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When is misappropriation a crime?

If you own intellectual property rights in California, you have to stay on top of them to ensure nobody is using your intellectual property illegally. If you find someone violating your rights, then you can take them to court. Most of the time, this is a civil matter. That simply means you can sue for damages and the court punishes the person by making him or her pay you. However, according to StopFakes.gov, there are some cases where intellectual property rights violations are criminal in nature.

Misappropriation or the violation of your intellectual property rights may fall into the category of a crime for only certain cases involving certain types of intellectual property. For example, patent infringement is not a criminal violation. Generally, when there are issues with counterfeiting, it becomes criminal, such as a counterfeit trademark. Copyright infringement can also be criminal. Finally, stealing trade secrets is punishable as a criminal charge.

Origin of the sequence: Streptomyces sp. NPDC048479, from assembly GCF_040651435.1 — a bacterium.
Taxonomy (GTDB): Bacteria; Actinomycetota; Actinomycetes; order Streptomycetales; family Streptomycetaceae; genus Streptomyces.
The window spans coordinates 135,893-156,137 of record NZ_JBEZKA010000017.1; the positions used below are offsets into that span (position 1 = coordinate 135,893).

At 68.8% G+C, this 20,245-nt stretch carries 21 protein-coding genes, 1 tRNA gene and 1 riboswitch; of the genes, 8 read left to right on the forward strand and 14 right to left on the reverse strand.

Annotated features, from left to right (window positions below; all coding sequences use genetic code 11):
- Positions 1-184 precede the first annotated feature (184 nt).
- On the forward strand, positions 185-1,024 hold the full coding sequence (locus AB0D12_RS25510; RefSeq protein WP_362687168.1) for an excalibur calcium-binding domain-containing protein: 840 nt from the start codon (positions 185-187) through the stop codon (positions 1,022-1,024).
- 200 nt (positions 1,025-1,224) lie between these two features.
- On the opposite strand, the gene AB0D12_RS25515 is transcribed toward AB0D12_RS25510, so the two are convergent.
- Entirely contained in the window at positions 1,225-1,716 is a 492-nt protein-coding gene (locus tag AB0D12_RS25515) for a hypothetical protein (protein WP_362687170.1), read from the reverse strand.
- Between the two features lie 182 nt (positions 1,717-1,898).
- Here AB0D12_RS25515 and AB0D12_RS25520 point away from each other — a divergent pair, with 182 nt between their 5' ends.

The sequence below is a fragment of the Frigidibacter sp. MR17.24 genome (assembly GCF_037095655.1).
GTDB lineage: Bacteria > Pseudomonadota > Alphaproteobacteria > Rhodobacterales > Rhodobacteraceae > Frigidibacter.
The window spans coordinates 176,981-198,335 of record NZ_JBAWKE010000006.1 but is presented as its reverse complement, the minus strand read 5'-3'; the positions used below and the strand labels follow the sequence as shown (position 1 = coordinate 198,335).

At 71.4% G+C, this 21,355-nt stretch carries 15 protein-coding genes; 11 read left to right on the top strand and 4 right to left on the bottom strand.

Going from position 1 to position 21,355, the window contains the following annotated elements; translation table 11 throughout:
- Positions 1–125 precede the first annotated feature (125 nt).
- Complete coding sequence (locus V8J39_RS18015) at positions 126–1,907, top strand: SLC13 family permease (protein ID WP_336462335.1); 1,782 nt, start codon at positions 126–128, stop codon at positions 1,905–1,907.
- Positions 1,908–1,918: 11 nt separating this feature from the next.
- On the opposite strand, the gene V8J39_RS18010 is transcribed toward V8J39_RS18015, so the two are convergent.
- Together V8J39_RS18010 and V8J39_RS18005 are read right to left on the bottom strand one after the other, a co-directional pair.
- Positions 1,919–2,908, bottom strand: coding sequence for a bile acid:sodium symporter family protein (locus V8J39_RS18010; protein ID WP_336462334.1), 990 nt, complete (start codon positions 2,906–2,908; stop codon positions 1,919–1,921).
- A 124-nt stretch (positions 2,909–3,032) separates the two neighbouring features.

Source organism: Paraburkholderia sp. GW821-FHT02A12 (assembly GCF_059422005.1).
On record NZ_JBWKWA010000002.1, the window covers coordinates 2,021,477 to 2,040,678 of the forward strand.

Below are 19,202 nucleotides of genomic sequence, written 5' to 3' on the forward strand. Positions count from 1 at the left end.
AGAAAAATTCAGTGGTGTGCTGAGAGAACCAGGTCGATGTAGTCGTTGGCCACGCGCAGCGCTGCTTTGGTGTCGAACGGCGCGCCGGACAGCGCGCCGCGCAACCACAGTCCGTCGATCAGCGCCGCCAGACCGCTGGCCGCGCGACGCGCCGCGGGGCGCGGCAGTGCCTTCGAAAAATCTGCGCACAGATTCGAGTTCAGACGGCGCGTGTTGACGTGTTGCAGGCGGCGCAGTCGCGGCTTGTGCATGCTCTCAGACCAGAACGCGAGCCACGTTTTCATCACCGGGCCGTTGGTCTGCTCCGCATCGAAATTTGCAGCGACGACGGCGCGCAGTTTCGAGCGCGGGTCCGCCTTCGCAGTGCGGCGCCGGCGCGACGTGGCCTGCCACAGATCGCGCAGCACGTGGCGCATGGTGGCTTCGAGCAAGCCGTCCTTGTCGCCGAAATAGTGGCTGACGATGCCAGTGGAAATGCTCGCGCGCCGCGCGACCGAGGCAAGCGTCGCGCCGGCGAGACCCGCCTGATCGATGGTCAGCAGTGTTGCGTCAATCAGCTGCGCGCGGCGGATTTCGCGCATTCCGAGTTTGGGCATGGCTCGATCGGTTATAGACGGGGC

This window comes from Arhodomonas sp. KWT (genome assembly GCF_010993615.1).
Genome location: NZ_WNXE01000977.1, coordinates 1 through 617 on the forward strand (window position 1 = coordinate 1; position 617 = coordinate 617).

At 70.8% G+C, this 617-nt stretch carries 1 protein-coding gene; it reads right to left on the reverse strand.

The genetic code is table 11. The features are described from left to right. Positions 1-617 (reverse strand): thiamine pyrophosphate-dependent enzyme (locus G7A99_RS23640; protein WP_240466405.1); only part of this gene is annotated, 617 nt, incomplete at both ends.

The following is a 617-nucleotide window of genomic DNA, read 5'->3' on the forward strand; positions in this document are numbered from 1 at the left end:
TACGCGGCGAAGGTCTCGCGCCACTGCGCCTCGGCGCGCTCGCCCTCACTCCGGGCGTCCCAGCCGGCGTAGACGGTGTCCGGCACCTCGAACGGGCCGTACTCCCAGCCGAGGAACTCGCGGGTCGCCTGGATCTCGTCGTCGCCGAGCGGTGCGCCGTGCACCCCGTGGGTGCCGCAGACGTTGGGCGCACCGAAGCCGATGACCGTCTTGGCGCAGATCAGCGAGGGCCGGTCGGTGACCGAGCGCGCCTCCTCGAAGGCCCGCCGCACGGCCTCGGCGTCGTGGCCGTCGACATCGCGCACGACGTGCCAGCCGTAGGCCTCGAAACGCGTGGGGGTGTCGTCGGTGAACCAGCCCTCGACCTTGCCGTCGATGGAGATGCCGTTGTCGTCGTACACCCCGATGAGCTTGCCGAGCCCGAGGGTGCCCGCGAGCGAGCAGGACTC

Perhaps the best-known type of criminal charge for intellectual property rights violation is counterfeit goods. People create knock-offs that look like a designer item and even go so far as to put the designer’s name and logo on the product. They sell it as if it is a legitimate designer item. This is a crime. Someone convicted of doing this could face time behind bars.

An example of copyright infringement would be pirated music for videos. Again, if you were to pirate a movie and then sell it, you could face criminal charges and end up locked up. This information is for education and is not legal advice.

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